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Another standard example that is even path connected but not locally connected is the comb space $$ [0,1]\times\{0\} ~\cup~ \{0\}\times[0,1] ~\cup~ \bigcup_{k\ge 1} \{\tfrac1k\}\times[0,1] $$

Every neighborhood of the point $(0,1)$ contains the top end of infinitely many of the teeth, but if the neighborhood is so small that it doesn't contain the base of the comb, it will be disconnected -- and making it smaller cannot possibly make it connected.

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  • $\begingroup$ thank you so much for your answer. Can you please supply some more details as to why this space is connected and why it is not locally connected? I'm sorry but I'm unable to figure out the details in your present answer. So I would appreciate if you could include some more detail or make your presentation more explicit. $\endgroup$ – Saaqib Mahmood Jan 2 '18 at 20:56
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    $\begingroup$ It is connected because it's path connected. Given two points, you can form a path from one to the other by drawing a path from the point on your tooth to the base, then from the base to the base of the other tooth, and from the base of the tooth, back up to the point. I don't think I can clarify the reason the space is locally connected further; you should really start drawing this space, and draw some small circles around $(0, 1)$. $\endgroup$ – Duncan Ramage Jan 2 '18 at 21:02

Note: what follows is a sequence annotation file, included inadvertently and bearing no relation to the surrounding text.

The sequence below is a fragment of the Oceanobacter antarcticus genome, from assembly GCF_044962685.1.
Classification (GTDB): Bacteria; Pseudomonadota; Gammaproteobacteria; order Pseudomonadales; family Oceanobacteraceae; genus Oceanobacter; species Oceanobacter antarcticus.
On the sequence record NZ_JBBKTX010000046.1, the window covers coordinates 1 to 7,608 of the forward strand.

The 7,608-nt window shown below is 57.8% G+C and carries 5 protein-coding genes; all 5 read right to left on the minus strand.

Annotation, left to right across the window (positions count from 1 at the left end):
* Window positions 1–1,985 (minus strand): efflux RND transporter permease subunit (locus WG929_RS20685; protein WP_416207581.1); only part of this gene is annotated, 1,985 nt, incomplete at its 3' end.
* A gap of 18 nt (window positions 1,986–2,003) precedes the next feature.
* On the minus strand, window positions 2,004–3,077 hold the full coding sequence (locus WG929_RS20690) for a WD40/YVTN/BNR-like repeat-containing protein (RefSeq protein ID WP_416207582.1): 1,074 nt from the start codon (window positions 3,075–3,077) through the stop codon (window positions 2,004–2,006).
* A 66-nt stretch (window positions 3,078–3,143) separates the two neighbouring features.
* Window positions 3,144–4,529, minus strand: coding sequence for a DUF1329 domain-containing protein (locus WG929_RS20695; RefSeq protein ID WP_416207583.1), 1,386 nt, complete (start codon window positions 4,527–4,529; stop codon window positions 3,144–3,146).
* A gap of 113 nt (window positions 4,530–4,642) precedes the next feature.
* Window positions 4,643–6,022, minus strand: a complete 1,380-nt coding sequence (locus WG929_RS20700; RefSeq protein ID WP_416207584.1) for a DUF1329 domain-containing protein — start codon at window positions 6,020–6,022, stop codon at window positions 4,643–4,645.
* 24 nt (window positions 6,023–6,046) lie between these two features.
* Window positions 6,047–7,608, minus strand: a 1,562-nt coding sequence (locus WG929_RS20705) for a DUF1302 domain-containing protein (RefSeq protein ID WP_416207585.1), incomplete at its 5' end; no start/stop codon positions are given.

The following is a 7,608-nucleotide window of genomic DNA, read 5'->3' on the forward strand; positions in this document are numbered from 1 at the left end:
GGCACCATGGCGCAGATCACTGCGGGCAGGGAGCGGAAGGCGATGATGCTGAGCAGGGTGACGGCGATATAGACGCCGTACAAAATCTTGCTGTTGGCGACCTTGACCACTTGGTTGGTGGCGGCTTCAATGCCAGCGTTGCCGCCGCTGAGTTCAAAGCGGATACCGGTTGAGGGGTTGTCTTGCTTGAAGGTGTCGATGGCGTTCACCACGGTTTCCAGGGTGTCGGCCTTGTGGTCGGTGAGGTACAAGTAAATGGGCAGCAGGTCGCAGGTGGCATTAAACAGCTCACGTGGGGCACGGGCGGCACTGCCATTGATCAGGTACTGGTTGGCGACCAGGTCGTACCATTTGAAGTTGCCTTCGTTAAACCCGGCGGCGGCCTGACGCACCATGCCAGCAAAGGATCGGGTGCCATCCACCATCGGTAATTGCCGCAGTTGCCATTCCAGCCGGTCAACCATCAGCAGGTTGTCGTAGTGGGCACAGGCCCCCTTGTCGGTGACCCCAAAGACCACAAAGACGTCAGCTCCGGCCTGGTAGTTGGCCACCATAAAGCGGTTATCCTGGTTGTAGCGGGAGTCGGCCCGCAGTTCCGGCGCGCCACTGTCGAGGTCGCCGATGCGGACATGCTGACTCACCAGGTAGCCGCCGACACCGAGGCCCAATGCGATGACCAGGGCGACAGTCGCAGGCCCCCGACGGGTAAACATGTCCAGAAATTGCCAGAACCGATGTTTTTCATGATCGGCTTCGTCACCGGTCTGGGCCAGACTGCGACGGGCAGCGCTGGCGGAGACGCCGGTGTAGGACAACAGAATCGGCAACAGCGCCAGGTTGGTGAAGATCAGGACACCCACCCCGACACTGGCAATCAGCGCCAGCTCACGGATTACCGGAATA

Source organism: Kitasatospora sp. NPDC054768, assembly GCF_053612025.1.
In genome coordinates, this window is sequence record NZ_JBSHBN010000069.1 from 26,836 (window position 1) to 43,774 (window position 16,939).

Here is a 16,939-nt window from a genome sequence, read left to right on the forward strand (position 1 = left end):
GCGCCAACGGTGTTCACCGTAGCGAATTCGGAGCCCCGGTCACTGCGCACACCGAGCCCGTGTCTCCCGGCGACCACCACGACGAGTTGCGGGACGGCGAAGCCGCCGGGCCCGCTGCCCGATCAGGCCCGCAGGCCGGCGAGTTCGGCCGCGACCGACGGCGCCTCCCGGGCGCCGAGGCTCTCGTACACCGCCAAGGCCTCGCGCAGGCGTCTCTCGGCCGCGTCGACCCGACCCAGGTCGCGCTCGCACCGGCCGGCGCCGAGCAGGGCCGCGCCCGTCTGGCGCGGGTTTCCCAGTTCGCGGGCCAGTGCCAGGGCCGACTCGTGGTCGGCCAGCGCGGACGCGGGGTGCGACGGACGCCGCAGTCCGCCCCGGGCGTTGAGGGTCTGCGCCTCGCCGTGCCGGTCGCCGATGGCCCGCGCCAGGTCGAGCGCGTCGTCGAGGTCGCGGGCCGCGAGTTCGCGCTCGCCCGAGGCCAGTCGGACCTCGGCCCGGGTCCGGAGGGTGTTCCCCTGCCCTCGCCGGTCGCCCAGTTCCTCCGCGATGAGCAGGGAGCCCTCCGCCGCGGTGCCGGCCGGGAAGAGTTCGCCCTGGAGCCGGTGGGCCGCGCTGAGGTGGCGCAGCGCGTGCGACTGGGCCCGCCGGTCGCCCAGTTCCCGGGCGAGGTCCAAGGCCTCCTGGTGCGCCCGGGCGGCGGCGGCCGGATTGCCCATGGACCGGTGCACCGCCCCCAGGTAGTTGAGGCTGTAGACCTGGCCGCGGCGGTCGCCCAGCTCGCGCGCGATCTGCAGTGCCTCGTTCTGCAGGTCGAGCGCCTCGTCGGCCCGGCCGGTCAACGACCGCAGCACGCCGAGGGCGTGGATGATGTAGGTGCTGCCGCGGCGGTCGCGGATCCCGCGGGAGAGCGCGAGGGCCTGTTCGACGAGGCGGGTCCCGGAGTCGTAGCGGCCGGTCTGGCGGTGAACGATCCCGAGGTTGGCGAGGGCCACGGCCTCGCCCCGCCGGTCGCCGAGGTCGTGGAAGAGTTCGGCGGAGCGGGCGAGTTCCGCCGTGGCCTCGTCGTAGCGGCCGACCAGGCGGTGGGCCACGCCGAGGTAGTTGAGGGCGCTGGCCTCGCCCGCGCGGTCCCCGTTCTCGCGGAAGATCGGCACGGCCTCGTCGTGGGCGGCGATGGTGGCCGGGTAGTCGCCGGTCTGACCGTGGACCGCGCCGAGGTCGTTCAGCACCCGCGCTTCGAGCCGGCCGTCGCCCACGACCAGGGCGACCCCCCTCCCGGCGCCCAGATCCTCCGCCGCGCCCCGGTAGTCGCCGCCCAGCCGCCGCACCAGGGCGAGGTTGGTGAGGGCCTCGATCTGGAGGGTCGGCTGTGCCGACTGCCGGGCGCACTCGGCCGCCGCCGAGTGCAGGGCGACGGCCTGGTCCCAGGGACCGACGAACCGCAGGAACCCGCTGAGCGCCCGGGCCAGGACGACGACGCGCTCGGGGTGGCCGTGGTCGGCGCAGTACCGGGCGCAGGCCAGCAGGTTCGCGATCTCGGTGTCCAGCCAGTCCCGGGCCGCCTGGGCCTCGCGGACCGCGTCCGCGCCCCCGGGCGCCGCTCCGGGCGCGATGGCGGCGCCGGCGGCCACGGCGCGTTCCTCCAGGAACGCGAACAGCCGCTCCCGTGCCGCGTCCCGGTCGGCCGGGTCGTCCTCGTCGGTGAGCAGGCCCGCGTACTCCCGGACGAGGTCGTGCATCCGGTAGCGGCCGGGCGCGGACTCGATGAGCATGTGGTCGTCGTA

• $\begingroup$ @HenningMakholm thank you for your reply. I think I can figure out why the comb space is connected, even without using the path-connectedness of this space. However, I'm still unable to conclusively figure out why no neighborhood of the point $0 \times 1$ that does not contain any point of $0 \times [0, 1]$ fails to be connected. $\endgroup$ – Saaqib Mahmood Jan 3 '18 at 10:35
  • $\begingroup$ @SaaqibMahmuud: That was Duncan's reply. Suppose your neighborhood contains a ball of radius $r$ around $(0,1)$. Choose an integer $n>\frac1r$. Then the neighborhood contains a bit of the tooth at $\frac1n$. Now split your neighborhood into two sets depending on whether the $x$-coordinate is smaller or larger than $\frac12(\frac1n+\frac1{n+1})$. These sets are both open and nonempty. $\endgroup$ – Henning Makholm Jan 3 '18 at 15:28
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Let us consider the space $\mathbb R^2$.

The set $A=(\mathbb R\setminus\mathbb Q) \times\mathbb R$ is constituted of vertical parallel lines supported by irrational abscissas. This set is disconnected as you can have two open sets $]-\infty,q[\times\mathbb R\ ,\ ]q,+\infty[\times\mathbb R$ separating lines apart the rational abscissa $q$.

Let's add some connectivity in the horizontal direction by having $B=A\cup(\mathbb R\times\{0\})$.

Now $B$ is globally connected because there is a path between two points which starts with a vertical segment to reach the X-axis ($y=0$), an horizontal segment and finishes with another vertical segment.

Yet it is still locally disconnected because a neighbourhood of a point with a non-zero ordinate does not necessarily encounter the X-axis.

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  • $\begingroup$ thank you for your answer, but can you please check your post to see if some parentheses need to be inserted in order to make your presentation unambiguous? $\endgroup$ – Saaqib Mahmood Jan 3 '18 at 10:42